Iron Miners

Recently we teamed up with members from the group known as Iron Miners. Like us they hunt down remarkable history and fantastic locations long forgotten in New England. What makes them unique, is that they pursue stories connected to mines lost in the forests across the northeast. Some of these tales are connected to important moments in the early history of America. We had such a great time working with them on the Lost cave of Monroe, we already have plans to team up with them on some fascinating projects in 2018.

Over the years of hunting down mines, they have captured many of their adventure in short documentaries. We thought many of you would find them as interesting as we did, so we’ll be posting them on our blog. Later this year we’ll be posting new videos on the amazing stories we’re working on with them right now.


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I’m often asked how we uncover these interesting places and history in New England. Often, I will stress the worth of libraries and lots of reading, but forget to mention the immense value of just talking to people. Many of our greatest discoveries come from a conversation with a friendly person we meet in our travels.

In fall of 2012, I was once again reminded that chatting with friends and family around you can also pay off. I was told that my father in-law Richard Gallo had a story about a long-forgotten cave in Cranston Rhode Island.  Though I found it hard to believe I could have missed something like this, I was intrigued.

When I met with Richard, I immediately asked where the cave was located. Expecting to hear that it lay on a lonely hill in the western extremes of Cranston, I was surprised by what in his story revealed.


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Clay Perry included many things in his books that would only be considered caves by the most generous definition. There were also some entries he referred to as artificial caves. These were man-made stone tunnels and chambers that can be found scattered across New England. Though he had and entire chapter that covered some that he found most interesting, there is one in Goshen, Massachusetts that will only be found in the index as a counterfeiter’s cave.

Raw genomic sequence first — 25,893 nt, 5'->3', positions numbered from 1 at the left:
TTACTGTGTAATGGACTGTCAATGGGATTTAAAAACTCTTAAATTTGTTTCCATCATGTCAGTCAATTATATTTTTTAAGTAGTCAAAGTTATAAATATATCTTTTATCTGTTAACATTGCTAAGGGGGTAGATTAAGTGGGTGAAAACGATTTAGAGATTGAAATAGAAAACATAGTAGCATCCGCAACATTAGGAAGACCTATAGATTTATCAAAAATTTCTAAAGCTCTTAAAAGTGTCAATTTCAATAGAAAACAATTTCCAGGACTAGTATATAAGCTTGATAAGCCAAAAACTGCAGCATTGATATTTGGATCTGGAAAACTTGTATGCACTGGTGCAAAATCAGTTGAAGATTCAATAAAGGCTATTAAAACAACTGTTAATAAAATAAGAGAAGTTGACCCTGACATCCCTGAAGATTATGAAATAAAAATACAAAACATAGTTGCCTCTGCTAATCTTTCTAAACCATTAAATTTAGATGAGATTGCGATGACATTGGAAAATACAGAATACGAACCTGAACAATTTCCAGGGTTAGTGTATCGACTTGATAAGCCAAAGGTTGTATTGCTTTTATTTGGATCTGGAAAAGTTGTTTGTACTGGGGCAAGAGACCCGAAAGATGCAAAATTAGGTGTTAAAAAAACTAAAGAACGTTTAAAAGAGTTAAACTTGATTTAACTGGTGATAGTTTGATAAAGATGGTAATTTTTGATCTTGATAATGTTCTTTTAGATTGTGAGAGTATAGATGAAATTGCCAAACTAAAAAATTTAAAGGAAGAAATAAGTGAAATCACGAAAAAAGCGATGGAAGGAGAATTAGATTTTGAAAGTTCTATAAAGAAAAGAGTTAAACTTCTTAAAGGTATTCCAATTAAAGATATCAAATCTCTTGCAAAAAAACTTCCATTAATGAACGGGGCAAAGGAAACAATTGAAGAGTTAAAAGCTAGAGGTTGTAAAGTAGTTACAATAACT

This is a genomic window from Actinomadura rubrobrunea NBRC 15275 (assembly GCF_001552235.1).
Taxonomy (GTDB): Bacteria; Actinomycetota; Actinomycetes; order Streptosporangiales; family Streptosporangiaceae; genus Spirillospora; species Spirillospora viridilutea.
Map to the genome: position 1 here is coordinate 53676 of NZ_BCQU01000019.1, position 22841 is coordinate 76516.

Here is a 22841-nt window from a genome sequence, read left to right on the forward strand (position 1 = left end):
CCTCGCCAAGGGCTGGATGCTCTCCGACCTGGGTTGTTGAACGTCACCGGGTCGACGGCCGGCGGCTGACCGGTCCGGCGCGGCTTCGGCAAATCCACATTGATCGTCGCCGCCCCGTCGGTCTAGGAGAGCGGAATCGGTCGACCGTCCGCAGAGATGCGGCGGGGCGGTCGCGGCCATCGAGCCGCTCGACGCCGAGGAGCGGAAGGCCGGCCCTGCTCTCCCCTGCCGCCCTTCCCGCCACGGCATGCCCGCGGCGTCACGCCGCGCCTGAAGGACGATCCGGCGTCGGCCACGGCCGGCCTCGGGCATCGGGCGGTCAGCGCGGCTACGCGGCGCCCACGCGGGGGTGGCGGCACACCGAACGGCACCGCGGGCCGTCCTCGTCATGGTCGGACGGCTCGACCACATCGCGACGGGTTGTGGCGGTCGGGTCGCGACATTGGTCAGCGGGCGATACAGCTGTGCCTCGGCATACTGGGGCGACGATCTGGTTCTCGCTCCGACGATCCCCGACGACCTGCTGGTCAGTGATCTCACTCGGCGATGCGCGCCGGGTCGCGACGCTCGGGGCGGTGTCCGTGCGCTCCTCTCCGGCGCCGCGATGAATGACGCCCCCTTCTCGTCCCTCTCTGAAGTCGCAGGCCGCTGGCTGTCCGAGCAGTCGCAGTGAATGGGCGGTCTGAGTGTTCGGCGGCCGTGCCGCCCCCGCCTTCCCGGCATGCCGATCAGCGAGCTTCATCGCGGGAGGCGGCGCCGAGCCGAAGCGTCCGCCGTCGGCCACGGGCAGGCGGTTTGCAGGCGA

In late 2015, I had the chance to visit and explore this counterfeiter’s cave with My friends Jim, Michael , Tristen and Zack. I had known of the tunnel for over 25 years and had always wanted to explore it. I found the available descriptions and illustrations to be accurate. The tunnels branching off in two directions did appear odd, but the corbel construction is something I have seen in other colonial tunnels in New England. Their appearance greatly resembles old Roman culverts that can still be found in England. If it weren’t for the hardpan in which they are seated, I might suspect they were to divert or transport water over a property.


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pine-groveI’ve often thought of Connecticut as the Devil’s State. You can find his name attached to more features, places and landmarks than anywhere else in New England. Even Long Island Sound was referred to as the Devil’s Belt.  Because of this, I was not surprised to stumble on the mention of a cave called “The Devil’s Cave,” in Connecticut. I had seen it mentioned in a 1908 article about a spiritualist camp that lies near a cove along the coast. I won’t deny that the cave’s name is what caught my interest.

It wasn’t long before I discovered that this cave has been in many publications in my library. It’s mentioned in a list of lost Connecticut caves as Devil’s Den Caves. Many other authors briefly mentioned it as Indian Cave. The one thing they all seemed to all have in common was the lack of knowledge about its exact location. Some spoke of it as if it were a secret that only locals were aware of.


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In Cumbria, England, is Eden Valley, a quiet part of the UK with its traditional towns and pubs, beautiful hamlets and sandstone villages, some dating back to Viking times. A few miles north of the historic town of Penrith, is a small village called Little Salkeld. On the west side of the village is the Eden River. It was known to the Romans as the Itoun. This name derives from the Celtic word ituna, meaning water, or rushing. It winds its way north toward Carlisle.

The largest house in the village is the manor in Little Salkeld, confirmed by King Edward I. It is said to be the original home of the Salkeld family of landowners and Salkeld Hall built in the 16th century. The village has a vicarage with no church and Little Salkeld Watermill that was built in 1745 and is still operating. Little Salkeld is also known for Long Meg and Her Daughters, a Bronze Age stone circle consisting of 51 stones (of which 27 remain upright). The tallest stone is 3.7 meters high and stands outside the circle. It is made of local red sandstone, carved with a spiral, a cup and ring mark, and concentric circles. Poet William Wordsworth deemed them to be the country’s most notable relics after Stonehenge.


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Queen's FortIn Rhode Island there is a rocky hill known as Queen’s Fort. It was an Indian fort that was occupied by Narragansett Indians that survived the battle in the Great Swamp, and chose not to leave RI. It lives on a hill covered with glacial erratics. With that natural feature alone, this was a fantastic place for a fort. Somewhere hidden in this rugged landscape is a cave know as Queen Quaiapens Chamber.